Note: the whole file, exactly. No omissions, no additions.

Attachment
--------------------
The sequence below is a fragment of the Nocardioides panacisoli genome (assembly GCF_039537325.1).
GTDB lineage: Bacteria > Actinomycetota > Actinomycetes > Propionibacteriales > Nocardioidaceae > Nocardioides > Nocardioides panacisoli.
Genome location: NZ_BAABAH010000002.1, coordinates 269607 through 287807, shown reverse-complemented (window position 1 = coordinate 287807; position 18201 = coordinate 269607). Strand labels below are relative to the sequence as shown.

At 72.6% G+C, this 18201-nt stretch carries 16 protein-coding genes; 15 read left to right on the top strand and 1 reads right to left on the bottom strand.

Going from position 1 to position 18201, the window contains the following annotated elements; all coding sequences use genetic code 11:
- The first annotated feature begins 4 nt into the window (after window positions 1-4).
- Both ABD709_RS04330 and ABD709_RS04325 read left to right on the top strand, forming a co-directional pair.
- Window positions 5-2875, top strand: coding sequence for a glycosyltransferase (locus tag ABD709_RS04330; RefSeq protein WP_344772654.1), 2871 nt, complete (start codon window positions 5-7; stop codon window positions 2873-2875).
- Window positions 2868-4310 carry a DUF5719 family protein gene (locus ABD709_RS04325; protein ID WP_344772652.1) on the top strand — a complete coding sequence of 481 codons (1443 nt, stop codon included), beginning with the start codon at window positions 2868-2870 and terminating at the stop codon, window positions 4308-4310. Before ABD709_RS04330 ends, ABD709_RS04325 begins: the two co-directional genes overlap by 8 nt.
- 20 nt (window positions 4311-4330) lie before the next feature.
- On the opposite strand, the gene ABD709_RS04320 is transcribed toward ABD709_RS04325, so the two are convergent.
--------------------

The sequence below is a fragment of the Nocardioides panacisoli genome (assembly GCF_039537325.1).
GTDB lineage: Bacteria > Actinomycetota > Actinomycetes > Propionibacteriales > Nocardioidaceae > Nocardioides > Nocardioides panacisoli.
Genome location: NZ_BAABAH010000002.1, coordinates 269607 through 287807, shown reverse-complemented (window position 1 = coordinate 287807; position 18201 = coordinate 269607). Strand labels below are relative to the sequence as shown.

At 72.6% G+C, this 18201-nt stretch carries 16 protein-coding genes; 15 read left to right on the top strand and 1 reads right to left on the bottom strand.

Going from position 1 to position 18201, the window contains the following annotated elements; all coding sequences use genetic code 11:
- The first annotated feature begins 4 nt into the window (after window positions 1-4).
- Both ABD709_RS04330 and ABD709_RS04325 read left to right on the top strand, forming a co-directional pair.
- Window positions 5-2875, top strand: coding sequence for a glycosyltransferase (locus tag ABD709_RS04330; RefSeq protein WP_344772654.1), 2871 nt, complete (start codon window positions 5-7; stop codon window positions 2873-2875).
- Window positions 2868-4310 carry a DUF5719 family protein gene (locus ABD709_RS04325; protein ID WP_344772652.1) on the top strand — a complete coding sequence of 481 codons (1443 nt, stop codon included), beginning with the start codon at window positions 2868-2870 and terminating at the stop codon, window positions 4308-4310. Before ABD709_RS04330 ends, ABD709_RS04325 begins: the two co-directional genes overlap by 8 nt.
- 20 nt (window positions 4311-4330) lie before the next feature.
- On the opposite strand, the gene ABD709_RS04320 is transcribed toward ABD709_RS04325, so the two are convergent.